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Canadian Pacific Railway cars catch fire while rolling through downtown London, Ont.

London Fire says no one is hurt after five Canadian Pacific Railway train cars caught fire while travelling eastbound through downtown London, Ont., late on Sunday night.

Multiple crews were called to the area of Richmond Street and Pall Mall Street, a residential section, at around 10:49 p.m. ET after numerous witnesses called 911.

The train was travelling on the tracks owned by Canadian Pacific and was eventually brought to a halt in front of an office building and an apartment complex. Crews were able to disconnect the locomotives so firefighters could put out the fire.  

“There was exposure to a building close by, but we were able to contain the fire away from the building,” said London Fire platoon chief Colin Shewell. “Additional crews arrived on scene and within an hour, we were able to put a good knock down on the fire and really put it under control in about an hour and 20 minutes.”

WATCH | Fire crews respond to train fire in London, Ont.:

Fire crews respond to flaming railway cars in London, Ont.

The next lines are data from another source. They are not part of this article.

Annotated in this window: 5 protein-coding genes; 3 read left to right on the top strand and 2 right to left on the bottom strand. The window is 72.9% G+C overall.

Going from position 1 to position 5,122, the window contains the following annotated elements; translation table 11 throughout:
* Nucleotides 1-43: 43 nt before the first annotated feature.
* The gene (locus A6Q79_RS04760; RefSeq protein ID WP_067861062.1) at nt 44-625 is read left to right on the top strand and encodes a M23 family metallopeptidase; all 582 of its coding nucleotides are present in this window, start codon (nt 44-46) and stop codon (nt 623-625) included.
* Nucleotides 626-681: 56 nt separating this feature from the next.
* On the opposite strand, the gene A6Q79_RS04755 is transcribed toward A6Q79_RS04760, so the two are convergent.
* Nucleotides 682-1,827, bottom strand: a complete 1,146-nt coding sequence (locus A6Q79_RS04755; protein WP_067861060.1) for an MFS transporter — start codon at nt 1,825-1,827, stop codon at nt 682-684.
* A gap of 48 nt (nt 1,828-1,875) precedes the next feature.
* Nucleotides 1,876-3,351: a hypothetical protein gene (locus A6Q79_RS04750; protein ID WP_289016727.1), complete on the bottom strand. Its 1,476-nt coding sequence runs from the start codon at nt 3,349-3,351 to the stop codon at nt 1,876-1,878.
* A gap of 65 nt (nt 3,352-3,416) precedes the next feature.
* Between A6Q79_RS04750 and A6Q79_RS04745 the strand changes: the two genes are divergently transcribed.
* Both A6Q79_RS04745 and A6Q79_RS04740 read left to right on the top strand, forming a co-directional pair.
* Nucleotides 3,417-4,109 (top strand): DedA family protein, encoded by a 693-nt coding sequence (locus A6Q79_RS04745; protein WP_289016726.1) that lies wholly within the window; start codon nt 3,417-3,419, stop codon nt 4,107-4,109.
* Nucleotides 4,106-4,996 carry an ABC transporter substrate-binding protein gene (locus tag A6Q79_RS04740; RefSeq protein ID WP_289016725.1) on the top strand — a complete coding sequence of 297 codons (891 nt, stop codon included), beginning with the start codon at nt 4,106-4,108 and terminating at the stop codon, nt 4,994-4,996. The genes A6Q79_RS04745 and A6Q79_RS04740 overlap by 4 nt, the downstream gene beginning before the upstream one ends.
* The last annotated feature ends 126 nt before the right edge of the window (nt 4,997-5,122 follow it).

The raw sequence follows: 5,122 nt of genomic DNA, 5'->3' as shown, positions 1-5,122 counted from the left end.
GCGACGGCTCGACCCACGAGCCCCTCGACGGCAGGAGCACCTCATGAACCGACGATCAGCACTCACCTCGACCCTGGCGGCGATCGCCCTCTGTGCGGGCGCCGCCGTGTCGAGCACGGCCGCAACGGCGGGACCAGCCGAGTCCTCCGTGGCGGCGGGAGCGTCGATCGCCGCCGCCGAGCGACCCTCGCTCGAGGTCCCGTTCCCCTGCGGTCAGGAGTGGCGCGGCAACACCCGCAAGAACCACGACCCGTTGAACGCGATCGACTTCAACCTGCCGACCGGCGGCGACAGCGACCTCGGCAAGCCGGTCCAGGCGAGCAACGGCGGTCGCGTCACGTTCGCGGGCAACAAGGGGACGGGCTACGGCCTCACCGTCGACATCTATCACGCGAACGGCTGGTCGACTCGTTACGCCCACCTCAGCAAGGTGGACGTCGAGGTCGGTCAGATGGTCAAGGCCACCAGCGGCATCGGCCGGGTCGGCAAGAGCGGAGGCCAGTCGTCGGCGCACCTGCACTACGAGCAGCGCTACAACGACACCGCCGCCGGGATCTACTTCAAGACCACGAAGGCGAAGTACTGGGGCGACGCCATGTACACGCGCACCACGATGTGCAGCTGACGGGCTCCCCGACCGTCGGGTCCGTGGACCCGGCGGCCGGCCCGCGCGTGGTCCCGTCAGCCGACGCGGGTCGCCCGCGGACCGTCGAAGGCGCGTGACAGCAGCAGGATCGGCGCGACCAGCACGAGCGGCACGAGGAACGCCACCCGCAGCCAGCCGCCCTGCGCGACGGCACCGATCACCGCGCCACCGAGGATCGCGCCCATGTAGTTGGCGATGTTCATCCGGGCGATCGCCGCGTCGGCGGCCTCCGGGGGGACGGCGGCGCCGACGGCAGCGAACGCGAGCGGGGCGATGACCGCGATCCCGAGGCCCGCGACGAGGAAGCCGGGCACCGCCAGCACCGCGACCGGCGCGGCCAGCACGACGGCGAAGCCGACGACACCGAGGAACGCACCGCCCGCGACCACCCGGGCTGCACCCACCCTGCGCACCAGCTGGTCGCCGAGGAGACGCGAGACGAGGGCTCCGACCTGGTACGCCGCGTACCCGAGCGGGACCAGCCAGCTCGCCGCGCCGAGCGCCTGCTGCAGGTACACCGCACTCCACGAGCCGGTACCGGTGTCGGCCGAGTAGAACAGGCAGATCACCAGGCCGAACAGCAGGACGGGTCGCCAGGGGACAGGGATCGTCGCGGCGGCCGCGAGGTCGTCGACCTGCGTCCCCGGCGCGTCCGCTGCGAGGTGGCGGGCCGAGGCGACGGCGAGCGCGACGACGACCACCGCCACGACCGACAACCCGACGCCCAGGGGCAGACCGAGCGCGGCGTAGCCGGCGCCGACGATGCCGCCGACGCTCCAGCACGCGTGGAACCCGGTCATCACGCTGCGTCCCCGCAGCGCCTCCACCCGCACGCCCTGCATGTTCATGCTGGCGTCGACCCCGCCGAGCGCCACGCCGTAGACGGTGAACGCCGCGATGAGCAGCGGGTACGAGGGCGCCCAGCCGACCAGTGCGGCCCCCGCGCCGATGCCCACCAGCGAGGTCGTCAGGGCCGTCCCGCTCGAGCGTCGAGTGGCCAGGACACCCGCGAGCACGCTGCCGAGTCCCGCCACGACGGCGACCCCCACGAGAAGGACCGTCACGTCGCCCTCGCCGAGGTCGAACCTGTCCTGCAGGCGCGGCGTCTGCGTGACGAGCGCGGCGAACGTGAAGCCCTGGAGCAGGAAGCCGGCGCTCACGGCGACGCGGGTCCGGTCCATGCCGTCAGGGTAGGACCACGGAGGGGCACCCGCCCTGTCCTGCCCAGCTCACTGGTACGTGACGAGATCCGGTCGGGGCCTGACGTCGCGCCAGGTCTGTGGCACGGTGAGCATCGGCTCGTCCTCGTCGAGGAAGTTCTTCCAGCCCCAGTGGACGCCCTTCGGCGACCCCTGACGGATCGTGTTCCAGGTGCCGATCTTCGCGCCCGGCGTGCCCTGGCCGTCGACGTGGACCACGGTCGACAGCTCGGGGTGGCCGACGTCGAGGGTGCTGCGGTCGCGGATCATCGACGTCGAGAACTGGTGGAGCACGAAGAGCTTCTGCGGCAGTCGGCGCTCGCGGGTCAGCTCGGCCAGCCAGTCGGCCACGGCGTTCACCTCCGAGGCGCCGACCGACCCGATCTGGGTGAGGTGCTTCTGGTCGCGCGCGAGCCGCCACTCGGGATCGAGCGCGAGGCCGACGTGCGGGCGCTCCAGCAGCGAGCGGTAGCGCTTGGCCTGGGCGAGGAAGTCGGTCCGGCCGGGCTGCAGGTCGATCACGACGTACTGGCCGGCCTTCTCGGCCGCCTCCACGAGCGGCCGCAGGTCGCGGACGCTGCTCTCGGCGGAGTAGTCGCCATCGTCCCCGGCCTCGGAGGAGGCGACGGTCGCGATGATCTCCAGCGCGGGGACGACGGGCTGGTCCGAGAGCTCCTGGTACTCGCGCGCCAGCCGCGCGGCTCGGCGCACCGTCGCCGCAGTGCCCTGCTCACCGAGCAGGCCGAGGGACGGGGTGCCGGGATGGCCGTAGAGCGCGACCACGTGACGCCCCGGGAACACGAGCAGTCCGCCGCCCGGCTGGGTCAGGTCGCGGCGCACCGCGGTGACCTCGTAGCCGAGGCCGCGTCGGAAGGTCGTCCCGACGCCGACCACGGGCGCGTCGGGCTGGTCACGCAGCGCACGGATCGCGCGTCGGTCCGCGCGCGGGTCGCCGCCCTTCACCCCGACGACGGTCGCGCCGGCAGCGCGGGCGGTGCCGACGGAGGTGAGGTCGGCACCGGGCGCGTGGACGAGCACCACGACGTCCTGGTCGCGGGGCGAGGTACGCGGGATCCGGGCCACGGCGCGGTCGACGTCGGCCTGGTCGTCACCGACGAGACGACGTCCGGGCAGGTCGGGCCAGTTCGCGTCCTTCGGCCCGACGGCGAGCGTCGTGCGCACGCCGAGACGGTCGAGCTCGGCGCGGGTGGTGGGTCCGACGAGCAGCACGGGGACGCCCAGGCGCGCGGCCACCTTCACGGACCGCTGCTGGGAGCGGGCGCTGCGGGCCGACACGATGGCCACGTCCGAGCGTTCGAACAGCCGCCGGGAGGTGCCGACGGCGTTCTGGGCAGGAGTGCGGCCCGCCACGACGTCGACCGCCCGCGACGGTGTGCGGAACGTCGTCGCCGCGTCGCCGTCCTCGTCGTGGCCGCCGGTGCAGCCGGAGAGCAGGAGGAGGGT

4 hours ago

Duration 0:51

Multiple fire crews responded late Sunday night in London, Ont., as freight cars burned on railway tracks in the area of Richmond Street and Pall Mall Street.

Canadian Pacific moved the cars to its rail yard on Quebec Street after fire crews cleared the scene. From there, firefighters continued to work to put out smouldering material. 

CBC News has requested comment from Canadian Pacific and will update this story when someone is made available. 

The cars were carrying old railway wooden ties, with no dangerous goods involved, firefighters said. The ties had been picked up from outside of London in the Strathroy area, said Shewell. Somewhere between Strathroy and London, they ignited, although it’s not yet known how. 

There were no dangerous goods on board the freight train when it caught fire, London Fire says.
There were no dangerous goods on board the freight train when it caught fire, London Fire says. (Sean Davidson/CBC)

“We will treat everything as arson until proven otherwise,” said Shewell. “These were scrap railway ties, so there’s really no dollar value on them. They were actually destined to be destroyed.” 

The investigation is in the hands of Canadian Pacific’s own police oversight body, he said.

Damage is estimated at $25,000 to rail cars and $10,000 to the office building used by Drewlo Holdings.  

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